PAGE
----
Entrepreneur rode cross-border NAFTA trade growth
When Denis Coderre disagreed with how his father was running the family trucking business, he didn't just sit in the corner and sulk like many boss's kids are prone to. Nor did he go to a bar and pontificate about how out of touch the old man was with modern trucking methods. Instead, he quit and started his own company.
So far, it looks like he made the right move. SGT 2000, the company Coderre founded during the late 1980s with one vehicle, is now one of the largest full-load trucking and logistics firms in the province, with almost 700 employees, 1,200 cabs and trailers and 11 offices across North America.
"My parents taught me almost everything I know and they gave a good chance to learn the business," Coderre said. "But they wanted to operate a small transportation firm, with maybe two dozen units. I wanted to do something a little more ambitious."
Coderre has been pushing the boundaries all his life. At 13, when he could barely look over the dashboard, he was already running grain from the loading docks at the Port of Montreal. By 15 he was driving full loads across the U.S.
"It was different back then," said Coderre, as though he was talking about another century. "There were almost no cops on the road, and you rarely got stopped. Today they are all over the place."
But Coderre doesn't just drive trucks. He also drives himself. By the time he was 18, he'd saved enough money to pay for his first car in cash. At 24 he was married, and that year his wife bore him the first of his four kids.
Business-wise the turning point came in November 1988 when he delivered SGT 2000's first shipment. Since then he hasn't stopped. Working seven days a week, Coderre had ten trucks on the road by the end of the next year and close to 100, a few years later.
Coderre's timing couldn't have been better. The founding of SGT 2000 coincided with the implementation of the Canada-U.S. free trade accord. Shortly after the deal was signed cross-border traffic exploded and the trucking industry was one of the biggest winners. Shortly thereafter through NAFTA, Mexico joined the club, and Coderre stretched his tentacles even further south.
During 2002, two way Canada-U.S. trade alone hit $564 billion, close to two thirds of which was shipped by truck, and cross border shipments now account for more than 60 per cent of SGT 2000's revenues.
But Coderre did a lot more than just go along for the ride. He consistently outpaced industry growth. This year alone, SGT 2000 is on track to hit $85 million in sales, which would represent an 11.3 per cent jump from the $75 million the company recorded last year.
But it's a tough industry to do business in said one expert. "Operation costs, insurance, fuel and the equipment are constantly increasing," said Marc Cadieux, vice-president at the Association du Cammionage du Québec. "And customers are not willing to increase their rates. It's hard for trucking firms to make a good living.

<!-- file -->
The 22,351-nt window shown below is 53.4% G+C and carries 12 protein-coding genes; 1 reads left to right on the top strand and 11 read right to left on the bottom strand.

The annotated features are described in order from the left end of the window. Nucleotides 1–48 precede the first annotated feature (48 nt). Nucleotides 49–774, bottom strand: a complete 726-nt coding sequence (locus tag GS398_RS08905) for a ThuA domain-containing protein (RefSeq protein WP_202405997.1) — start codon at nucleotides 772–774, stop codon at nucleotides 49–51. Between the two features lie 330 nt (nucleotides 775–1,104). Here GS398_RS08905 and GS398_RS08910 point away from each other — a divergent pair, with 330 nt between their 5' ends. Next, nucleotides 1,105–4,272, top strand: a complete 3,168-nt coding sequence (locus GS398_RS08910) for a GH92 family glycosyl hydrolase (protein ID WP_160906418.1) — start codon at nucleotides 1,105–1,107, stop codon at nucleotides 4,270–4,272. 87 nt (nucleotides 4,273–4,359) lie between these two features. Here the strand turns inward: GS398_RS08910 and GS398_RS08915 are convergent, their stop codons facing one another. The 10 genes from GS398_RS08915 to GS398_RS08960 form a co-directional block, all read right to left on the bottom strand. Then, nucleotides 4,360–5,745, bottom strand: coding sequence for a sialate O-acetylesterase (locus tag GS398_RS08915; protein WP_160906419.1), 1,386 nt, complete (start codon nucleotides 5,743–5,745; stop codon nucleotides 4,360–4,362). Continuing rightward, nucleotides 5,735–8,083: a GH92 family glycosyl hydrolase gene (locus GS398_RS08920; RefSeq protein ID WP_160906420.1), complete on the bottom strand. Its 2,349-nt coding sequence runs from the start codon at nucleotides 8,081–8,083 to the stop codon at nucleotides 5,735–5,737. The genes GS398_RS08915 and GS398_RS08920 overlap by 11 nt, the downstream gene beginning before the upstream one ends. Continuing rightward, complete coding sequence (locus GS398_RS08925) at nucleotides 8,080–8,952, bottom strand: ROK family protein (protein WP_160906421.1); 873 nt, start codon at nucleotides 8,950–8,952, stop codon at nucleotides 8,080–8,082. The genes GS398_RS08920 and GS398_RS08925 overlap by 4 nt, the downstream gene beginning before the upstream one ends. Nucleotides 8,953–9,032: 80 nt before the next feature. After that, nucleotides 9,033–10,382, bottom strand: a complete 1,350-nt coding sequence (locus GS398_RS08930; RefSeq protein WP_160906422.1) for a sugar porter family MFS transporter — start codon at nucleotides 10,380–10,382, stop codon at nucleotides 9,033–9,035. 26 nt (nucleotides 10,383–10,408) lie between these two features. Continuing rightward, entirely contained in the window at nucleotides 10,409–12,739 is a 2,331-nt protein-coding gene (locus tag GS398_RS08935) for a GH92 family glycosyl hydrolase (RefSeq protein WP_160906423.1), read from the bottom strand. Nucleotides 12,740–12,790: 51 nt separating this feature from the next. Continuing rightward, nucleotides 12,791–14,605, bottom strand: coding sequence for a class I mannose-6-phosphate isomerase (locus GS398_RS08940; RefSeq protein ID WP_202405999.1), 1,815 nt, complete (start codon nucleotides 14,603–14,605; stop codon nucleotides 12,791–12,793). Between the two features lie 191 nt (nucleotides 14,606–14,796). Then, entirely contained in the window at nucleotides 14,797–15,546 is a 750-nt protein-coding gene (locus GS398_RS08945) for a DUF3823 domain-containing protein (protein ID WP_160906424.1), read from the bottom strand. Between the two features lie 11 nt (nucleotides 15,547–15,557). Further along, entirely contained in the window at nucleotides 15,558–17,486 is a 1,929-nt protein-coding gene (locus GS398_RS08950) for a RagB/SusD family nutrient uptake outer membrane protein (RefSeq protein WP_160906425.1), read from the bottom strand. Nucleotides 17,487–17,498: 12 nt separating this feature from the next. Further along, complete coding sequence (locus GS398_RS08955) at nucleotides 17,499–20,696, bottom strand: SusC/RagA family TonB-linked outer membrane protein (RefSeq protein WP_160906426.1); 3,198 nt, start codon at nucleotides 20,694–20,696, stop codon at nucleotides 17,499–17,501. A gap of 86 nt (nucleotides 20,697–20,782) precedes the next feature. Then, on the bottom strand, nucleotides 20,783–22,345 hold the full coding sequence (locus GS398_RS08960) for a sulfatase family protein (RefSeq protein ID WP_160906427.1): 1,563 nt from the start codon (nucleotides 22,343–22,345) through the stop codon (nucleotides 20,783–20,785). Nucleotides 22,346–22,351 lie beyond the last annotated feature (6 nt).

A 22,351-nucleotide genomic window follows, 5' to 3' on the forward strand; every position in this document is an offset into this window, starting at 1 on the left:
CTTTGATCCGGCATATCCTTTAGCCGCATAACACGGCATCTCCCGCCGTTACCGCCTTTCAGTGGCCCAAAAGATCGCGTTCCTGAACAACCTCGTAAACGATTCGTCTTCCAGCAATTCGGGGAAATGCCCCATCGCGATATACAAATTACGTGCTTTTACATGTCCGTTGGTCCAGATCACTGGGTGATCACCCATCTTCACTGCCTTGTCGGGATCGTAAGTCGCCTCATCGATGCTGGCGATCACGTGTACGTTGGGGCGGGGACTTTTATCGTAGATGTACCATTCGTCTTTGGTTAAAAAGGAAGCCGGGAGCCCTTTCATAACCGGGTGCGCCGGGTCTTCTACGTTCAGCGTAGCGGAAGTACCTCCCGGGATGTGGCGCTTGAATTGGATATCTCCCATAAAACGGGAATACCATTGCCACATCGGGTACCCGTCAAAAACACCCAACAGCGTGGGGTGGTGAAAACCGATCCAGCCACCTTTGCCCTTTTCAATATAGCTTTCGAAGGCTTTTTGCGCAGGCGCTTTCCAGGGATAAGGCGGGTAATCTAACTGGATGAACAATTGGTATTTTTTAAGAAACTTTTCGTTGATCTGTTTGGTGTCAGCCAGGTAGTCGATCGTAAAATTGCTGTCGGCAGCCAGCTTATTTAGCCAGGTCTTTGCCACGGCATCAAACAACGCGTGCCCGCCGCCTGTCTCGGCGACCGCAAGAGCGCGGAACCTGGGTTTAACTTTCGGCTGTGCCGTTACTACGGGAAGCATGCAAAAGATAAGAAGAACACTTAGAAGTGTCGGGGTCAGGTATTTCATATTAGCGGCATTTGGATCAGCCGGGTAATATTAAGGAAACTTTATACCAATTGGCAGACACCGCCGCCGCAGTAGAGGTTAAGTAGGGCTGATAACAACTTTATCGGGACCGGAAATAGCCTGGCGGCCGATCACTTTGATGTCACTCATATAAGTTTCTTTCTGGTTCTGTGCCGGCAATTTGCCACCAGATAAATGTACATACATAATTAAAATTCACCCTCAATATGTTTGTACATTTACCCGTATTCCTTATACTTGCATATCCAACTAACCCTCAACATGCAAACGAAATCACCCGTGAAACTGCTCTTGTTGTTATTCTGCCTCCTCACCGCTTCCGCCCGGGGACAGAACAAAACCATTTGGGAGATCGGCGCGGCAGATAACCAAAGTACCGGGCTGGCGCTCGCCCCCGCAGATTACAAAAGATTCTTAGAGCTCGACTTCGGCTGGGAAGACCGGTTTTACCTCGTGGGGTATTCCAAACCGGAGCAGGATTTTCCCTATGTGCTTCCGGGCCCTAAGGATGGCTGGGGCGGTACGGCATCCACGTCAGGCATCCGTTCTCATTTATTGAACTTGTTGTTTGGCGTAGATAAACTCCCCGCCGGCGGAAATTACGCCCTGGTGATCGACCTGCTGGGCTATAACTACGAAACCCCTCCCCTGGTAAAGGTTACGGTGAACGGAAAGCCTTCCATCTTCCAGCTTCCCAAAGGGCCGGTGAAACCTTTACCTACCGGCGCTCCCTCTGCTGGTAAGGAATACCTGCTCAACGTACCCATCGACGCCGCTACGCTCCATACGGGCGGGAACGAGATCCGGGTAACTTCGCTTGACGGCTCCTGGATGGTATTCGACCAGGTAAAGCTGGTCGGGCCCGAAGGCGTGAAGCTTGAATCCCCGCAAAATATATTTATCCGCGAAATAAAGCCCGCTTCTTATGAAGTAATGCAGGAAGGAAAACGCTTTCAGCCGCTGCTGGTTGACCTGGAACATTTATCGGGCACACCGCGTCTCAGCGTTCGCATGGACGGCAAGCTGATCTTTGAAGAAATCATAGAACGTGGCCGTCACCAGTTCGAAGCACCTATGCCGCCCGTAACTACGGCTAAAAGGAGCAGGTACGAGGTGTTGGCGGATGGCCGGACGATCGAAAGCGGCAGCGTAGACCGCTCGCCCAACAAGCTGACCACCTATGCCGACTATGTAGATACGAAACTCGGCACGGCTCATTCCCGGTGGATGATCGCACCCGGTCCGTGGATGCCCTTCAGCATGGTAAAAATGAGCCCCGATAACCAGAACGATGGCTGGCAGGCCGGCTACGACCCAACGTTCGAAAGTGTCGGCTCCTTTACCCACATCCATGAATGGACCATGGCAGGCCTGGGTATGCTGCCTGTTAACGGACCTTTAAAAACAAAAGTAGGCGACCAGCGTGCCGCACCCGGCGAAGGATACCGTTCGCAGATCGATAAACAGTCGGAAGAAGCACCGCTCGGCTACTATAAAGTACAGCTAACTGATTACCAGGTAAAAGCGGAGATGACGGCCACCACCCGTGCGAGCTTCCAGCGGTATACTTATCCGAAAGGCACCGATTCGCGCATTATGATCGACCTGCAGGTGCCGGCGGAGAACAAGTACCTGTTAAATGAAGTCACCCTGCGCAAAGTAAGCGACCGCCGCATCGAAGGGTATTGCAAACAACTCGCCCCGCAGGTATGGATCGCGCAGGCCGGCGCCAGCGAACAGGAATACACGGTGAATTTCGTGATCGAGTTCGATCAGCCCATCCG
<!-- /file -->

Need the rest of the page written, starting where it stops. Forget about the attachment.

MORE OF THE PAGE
According to Cadieux, staff turnover is one of the key challenges facing the industry. "Young people don't want to come into the profession anymore. The pay is good, but many people would rather make a little less money at another job and have more time at home with their families," Cadieux said. "It's a quality of life issue."
To keep up with heavy price competition in the industry, Coderre is careful to keep operating costs down to the bone. All his trucks have computer devices installed on them to monitor their average speeds, travel and idle time. Coderre has an employee working full-time whose sole responsibility is checking the logs to make sure that drivers are operating as efficiently as possible.
All trucks are modified so they can not travel faster than 62 miles per hour. Surprisingly this restriction actually saves time Coderre said.
"We've studied this closely. Drivers that drive faster spend less time on the road. But because they are so stressed, their break times are longer," Coderre said. "By keeping their speeds down, they drive safer, and are more efficient."
Coderre is weathering the industry's challenges well said another observer. "He is highly ambitious and totally committed to his company," said Jean-Guy Mailloux, editor of Transport Magazine. "The fact that he grew up in the business, gives him a big advantage over other industry managers, because any problem that comes up, he's already seen it."
"He is also modest enough to admit it when he doesn't know something, and has surrounded himself with a smart group of people, particularly in his finance department" Mailloux said.
For the time being Coderre plans to maintain SGT 2000's long-term pattern of slow and steady internally generated growth. But its not going to be easy. SGT 2000 is now a big player on the Canadian scene.
According to Transport Canada there were close to 254,000 heavy trucks on the road last year with a weight of more than 15,000 kilograms, and for larger players like SGT 2000, major market share gains are going to be a lot harder to come by.
But Coderre seems unconcerned. "I don't have any competition," he said, brushing aside the statistics with a smile. "We do the best job we can, and we don't worry about the rest. Look at me, I'm a relaxed guy."
Sidebar: Getting ahead
o Denis Coderre founded SGT 2000 after having worked in his
father's trucking company since he was 15 year old.
Photo Caption: According to Denis Coderre, the increased flow of goods from free trade and NAFTA are in large part responsible for his company's growth into the U.S. and Mexico.
|© 2003 Peter Diekmeyer Communications Inc.|